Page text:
Sunday, April 5, 2009

Kidney donors (and advertising)

Several recent stories about kidney transplants are worth noting, not least for their focus on donors: how to find one, how their gifts are effectively used, and how they are and might be compensated. (This leads to some thoughts on the various roles that advertising, through personal communication, news stories, and commercially, might play at various points).

At Salon, Whaddaya have to do to get a kidney around here? Frances Kissling writes about the gratifying responses she received when she carefully let her friends know that she was in need of a kidney transplant. She writes:
"I think I instinctively knew what I had to do. I'd spent a lot of my time raising money, and I had that Bible verse "ask and you shall receive" burned into my consciousness. I decided to compose an e-mail about my need. In it, I shared my sense of the adventure before me and asked if anyone would like to give me one of their kidneys. I noted: "To be dependent on the generosity of others is a new experience for me and I am thinking a lot about what it means to share one's body with another person. Also trying to figure out how I ask for a gift that I really want without expectation or making friends and colleagues uncomfortable." "

About the ongoing discussion of providing compensation for donors, whe writes
"Even without incentives, no group of do-gooders is treated with more suspicion by the medical community than living organ donors. Even a free glass of orange juice or an unnecessary lollipop given to a donor is interpreted by some leaders in the field as a "bribe" or a crime. Appropriate concern for the international organ trafficking problem (WHO estimates that the annual total of internationally trafficked kidneys is about 6,000) has so distorted the concept of altruism and eroded the principle of mutual respect that potential kidney donors are denied the basic safety net that a just and giving society should provide people who offer to risk their own lives to save the lives of others. And let's be clear. The best way to stop first-world people with money from exploiting poor people by bargain basement organ trafficking is to procure more organs from well-informed, healthy and autonomous people in the first world."

Among her bottom lines: if you need a kidney, let your friends know.

From Australia, Kidney Exchange is making continued progress: the news story Chain of goodwill saves lives reports that Western Australia's Paired Kidney Exchange Program has performed an altruistic donor chain, involving three transplants. As the technology progresses for effectively using altruistic kidney donations to enable multiple transplants, the benefits of such donations increase. And as the news of this spreads, it is likely more altruists will be moved to donate.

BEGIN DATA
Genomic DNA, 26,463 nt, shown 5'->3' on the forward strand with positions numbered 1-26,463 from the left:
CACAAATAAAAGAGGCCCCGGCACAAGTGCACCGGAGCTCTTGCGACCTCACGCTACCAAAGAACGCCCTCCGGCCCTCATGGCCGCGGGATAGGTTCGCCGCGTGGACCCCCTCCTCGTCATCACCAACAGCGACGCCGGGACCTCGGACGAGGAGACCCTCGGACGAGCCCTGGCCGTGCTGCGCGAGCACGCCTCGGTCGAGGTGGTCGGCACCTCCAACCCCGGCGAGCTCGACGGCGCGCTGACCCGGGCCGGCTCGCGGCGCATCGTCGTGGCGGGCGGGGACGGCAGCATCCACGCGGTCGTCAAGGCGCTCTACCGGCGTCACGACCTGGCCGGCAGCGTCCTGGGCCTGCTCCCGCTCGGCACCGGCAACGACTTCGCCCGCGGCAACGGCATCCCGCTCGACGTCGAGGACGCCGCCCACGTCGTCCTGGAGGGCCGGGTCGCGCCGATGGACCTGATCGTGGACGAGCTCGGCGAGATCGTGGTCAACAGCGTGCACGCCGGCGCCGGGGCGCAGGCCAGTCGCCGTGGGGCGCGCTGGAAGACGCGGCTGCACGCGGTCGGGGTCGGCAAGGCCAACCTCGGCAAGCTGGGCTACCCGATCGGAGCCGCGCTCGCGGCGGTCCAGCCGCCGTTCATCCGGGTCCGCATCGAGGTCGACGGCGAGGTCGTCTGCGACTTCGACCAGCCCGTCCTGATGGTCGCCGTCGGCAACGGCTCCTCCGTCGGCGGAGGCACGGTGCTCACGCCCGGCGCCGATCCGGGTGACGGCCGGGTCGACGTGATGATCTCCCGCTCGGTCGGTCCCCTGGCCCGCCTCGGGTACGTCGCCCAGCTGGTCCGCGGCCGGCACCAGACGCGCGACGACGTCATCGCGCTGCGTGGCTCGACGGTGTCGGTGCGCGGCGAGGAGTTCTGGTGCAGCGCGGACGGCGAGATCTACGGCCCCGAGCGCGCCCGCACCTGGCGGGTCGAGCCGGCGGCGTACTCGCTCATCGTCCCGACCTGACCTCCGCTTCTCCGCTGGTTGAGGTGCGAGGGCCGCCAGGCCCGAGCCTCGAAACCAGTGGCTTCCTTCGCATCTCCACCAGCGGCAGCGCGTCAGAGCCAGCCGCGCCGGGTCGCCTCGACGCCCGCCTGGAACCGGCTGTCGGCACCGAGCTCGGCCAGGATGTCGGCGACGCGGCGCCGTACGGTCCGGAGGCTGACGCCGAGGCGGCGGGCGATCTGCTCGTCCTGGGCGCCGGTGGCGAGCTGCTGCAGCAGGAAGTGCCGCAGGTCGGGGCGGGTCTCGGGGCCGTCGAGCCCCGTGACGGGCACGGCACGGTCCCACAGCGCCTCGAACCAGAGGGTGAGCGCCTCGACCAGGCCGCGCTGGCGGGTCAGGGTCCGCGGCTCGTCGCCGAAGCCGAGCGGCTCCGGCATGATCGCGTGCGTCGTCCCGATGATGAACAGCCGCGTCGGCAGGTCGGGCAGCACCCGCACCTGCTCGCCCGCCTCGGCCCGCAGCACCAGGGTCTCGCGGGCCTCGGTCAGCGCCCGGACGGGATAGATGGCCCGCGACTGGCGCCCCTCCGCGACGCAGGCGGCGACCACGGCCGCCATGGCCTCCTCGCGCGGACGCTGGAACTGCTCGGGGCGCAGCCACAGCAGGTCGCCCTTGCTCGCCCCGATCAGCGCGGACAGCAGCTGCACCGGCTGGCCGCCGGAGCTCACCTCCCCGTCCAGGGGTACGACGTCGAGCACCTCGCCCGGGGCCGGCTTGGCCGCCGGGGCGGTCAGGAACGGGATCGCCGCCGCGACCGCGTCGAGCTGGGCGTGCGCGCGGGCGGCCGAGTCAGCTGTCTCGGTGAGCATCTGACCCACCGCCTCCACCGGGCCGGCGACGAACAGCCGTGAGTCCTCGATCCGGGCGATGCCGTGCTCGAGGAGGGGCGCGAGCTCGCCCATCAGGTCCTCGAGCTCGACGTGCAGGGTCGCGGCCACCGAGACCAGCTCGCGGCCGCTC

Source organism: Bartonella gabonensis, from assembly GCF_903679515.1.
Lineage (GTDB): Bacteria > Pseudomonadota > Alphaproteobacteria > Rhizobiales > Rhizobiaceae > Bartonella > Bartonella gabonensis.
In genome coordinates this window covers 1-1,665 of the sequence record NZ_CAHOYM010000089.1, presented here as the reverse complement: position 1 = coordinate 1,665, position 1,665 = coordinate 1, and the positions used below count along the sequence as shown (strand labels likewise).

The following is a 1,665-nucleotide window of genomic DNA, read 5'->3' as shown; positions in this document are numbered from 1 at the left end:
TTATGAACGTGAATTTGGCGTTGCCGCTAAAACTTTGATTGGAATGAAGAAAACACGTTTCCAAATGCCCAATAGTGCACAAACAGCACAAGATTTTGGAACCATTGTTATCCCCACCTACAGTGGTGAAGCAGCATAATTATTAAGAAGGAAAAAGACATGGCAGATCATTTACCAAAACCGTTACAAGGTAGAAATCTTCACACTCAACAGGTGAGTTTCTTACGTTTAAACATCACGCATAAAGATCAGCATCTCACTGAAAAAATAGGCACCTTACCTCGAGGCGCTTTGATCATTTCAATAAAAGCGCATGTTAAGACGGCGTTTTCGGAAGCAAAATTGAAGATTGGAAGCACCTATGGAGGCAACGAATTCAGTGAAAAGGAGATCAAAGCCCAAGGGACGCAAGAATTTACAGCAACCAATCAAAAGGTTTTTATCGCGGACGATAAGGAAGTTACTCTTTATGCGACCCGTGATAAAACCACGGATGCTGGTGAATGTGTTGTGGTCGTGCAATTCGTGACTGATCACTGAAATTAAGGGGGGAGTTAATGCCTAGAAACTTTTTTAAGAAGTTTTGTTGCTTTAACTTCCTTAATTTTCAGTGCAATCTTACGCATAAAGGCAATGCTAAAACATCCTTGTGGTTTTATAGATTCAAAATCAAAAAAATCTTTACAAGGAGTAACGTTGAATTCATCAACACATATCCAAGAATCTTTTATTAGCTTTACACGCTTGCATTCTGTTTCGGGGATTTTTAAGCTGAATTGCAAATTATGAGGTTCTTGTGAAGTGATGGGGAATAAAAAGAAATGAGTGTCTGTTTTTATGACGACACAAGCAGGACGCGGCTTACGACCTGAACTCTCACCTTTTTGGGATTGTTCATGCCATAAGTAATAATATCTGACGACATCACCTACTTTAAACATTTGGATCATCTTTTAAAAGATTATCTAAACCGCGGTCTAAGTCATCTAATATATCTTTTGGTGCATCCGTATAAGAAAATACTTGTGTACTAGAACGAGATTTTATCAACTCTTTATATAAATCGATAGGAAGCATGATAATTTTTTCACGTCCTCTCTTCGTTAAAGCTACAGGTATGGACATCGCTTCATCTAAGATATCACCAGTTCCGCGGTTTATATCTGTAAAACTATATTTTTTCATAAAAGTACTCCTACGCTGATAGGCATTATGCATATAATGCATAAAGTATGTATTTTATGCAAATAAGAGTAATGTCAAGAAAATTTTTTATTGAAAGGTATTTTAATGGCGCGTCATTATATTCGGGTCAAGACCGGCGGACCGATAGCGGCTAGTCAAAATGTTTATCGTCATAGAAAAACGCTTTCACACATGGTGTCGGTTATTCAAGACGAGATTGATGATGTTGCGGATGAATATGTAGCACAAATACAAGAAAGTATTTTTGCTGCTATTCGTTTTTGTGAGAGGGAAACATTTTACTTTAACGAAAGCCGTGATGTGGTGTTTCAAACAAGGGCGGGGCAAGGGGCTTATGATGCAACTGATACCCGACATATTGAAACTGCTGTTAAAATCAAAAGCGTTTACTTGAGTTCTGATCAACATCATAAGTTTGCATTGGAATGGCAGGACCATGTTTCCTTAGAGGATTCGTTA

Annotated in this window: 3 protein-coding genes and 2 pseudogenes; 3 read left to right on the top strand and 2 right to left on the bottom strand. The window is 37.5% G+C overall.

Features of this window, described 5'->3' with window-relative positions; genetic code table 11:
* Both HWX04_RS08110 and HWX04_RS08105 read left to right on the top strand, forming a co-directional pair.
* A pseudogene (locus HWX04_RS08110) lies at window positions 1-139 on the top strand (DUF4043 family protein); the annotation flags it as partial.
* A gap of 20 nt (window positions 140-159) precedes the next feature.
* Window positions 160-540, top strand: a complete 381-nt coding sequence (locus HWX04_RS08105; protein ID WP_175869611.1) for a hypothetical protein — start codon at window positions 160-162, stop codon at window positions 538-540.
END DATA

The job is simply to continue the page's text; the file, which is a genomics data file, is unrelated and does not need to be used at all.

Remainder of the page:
This brings me to the subject of advertising.

Apart from letting their friends and acquaintances know (and sometimes in preference to doing that) people in need of transplants sometimes advertise (see e.g. the story Ads, Billboard Plead for Organ Donations, or the site

In a column in the Los Angeles Times about how all sorts of transactions (particularly on the web) are funded these days by advertising, Joshua Gans is interviewed on the subject of repugnant transactions
"According to Joshua Gans, an economist at Melbourne Business School in Australia..., there's a social norm against repugnant transactions, such as paying for a kidney. In the last few years, too many transactions have become repugnant. "And if you need to make money to pay for the content ... and you can't get the consumers to pay, what do you do? Sell a related product, advertising," Gans told me. The good news is that at this point, I'm pretty sure The Times' sales staff will sell space on their kidneys."

Could someone actually finance a kidney donation by advertising? Jeff Ely at Cheap Talk offers this suggestion under the heading Organs for Money:
" I wonder if the following transaction would be considered taboo. I need a kidney, you have a spare. By law, I cannot pay you for the kidney and you would not give it to me without compensation. So instead I buy five minutes of primetime network TV air, say in the middle of American Idol, to broadcast my documentary about you telling the world what a heroic human being you are, how you saved my life and where to send you donations."

(In the nothing is too bizarre to contemplate category, Tyler Cowen at Marginal Revolution points to a laptop company that offers to help defray the cost of well attended funerals in return for being allowed to advertise at them: Advertising markets in everything)

HT to Lauren Merrill for the Salon story.

1 comment:

Alex F said...

The remarkable laptop-ads-at-your-funeral story was apparently an April Fool's stunt.